NORTH CAROLINA, USA — You need to make sure your car is ready for any season especially winter. Ryan Pszczolkowski from Consumer Reports joined us to answer your questions and share these tips.
Why do tires go flat in cold weather?
The main reason for this is the dropping temperatures, which cause the air to become denser and consequently lower the tire pressure. Couple that with tires naturally losing pressure over time, and fall and winter can be a busy time for pressure checks and adding a little air.
Getting a tire pressure warning light on a chilly morning doesn’t necessarily indicate a puncture, just that your tires are running low pressure and that you need to top them off as soon as possible. Colder temperatures will cause tire pressure to drop about 1 pound per square inch for every 10° F drop in air temperature.
Even if your vehicle is equipped with a TPMS, our recommendation is to use a gauge to check the pressure in all your tires, including the spare, at least once per month, no matter what the weather is like. And be prepared as the weather cools to tend to this important chore.
What else should we be doing to make sure our tires are in good shape for the winter months?
Inspect your tires for tread depth. The tread should be at least 1/8 an inch, easily gauged by using a quarter and measuring from the coin's edge to Washington's head. Look for uneven tread wear, which typically indicates poor wheel alignment or worn suspension components. If you do invest in new tires, be sure to have your vehicle's alignment and suspension checked before having the tires mounted to avoid premature wear.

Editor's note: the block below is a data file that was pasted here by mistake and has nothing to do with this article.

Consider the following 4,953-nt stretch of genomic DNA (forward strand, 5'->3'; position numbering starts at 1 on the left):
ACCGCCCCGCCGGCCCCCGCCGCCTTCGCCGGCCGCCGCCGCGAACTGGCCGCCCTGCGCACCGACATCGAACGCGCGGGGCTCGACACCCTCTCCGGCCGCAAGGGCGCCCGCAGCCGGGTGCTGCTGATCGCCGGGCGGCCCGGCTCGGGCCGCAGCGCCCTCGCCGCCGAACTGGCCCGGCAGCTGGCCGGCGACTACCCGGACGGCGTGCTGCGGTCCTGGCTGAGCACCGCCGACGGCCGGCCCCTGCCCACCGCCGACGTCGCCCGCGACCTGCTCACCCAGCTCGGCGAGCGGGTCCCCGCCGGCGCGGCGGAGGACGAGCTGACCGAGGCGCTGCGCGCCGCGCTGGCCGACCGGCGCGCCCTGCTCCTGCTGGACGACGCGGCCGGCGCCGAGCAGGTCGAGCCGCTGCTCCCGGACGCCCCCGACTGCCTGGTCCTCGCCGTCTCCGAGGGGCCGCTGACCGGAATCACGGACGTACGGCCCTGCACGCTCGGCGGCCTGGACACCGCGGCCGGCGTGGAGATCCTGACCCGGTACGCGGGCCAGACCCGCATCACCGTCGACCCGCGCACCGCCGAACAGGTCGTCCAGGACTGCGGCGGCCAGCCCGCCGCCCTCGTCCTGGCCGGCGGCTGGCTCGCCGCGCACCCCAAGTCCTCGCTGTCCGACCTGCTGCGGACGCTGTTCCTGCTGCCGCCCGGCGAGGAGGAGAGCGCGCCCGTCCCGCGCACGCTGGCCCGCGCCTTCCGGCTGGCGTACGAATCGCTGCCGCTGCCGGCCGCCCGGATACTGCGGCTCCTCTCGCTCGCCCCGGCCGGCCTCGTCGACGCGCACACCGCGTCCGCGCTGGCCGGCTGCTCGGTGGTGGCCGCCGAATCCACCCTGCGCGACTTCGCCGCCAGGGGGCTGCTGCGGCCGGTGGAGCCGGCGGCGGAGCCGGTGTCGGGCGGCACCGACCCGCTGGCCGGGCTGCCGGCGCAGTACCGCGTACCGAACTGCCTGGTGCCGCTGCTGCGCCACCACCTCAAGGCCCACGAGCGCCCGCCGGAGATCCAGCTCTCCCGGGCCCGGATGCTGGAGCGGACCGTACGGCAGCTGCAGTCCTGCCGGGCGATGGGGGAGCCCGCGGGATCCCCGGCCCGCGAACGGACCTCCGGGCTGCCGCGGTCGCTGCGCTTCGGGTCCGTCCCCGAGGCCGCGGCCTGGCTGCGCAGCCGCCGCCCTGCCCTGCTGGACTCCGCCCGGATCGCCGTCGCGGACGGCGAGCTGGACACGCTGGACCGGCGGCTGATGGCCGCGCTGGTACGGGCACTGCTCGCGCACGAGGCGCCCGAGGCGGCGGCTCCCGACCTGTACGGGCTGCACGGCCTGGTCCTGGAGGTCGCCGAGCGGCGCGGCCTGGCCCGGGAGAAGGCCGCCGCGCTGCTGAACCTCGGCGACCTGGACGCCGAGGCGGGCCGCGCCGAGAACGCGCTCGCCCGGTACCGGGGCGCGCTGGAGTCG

Also worth nothing - if your car has summer tires, you should swap them out. They get terrible traction when temperatures drop below 40 degrees.
Should You Always Replace Car Tires in Pairs?
The first thing to consider is whether or not your car is all-wheel or two-wheel drive. All-wheel drive cars have specific tolerances for how much your tires can differ in tread depth. Consult and follow your owner’s manual to avoid damage to the drivetrain. For two-wheel drive vehicles (either front or rear wheel) determine how much wear you have on your tires.
If your tires are less than 30 percent worn you can get away with replacing just one tire and placing it on the rear axle. If the tires are all approaching 40 to 50 percent worn, I would recommend you buy two of the same tires you already have and put the two new tires on the rear axle.
Some people may not realize this, but if you own a late-model car there’s a good chance it doesn’t come with a spare tire, right?
Full-sized spare tires are a rarity, and even small temporary spare tires are on the decline. Over the past five years, about 10 percent of the cars tested by Consumer Reports came with a full-sized spare. More than half, about 60 percent, came with a temporary (aka space saver) spare tire, and the rest were equipped with sealant kits, run-flats, or none at all.
Neither spare-tire alternative is perfect. Sealant kits are good only to plug a simple tread puncture and can’t repair large holes or sidewall damage.
Run-flat tires are a better approach because they provide a means to drive limited distances—typically 50 miles—to get home or to a service station. Given the range limitation, though, having a problem with run-flats in a remote rural area can be a concern.
When buying a car, check to see whether it comes with a spare tire. Depending on your comfort level with where you travel, it may be worth seeking a spare-tire kit (a mounted tire, trunk-mounting hardware, a jack, and a jack handle) from your dealership. Many models that now come from the factory without a spare tire have space for one.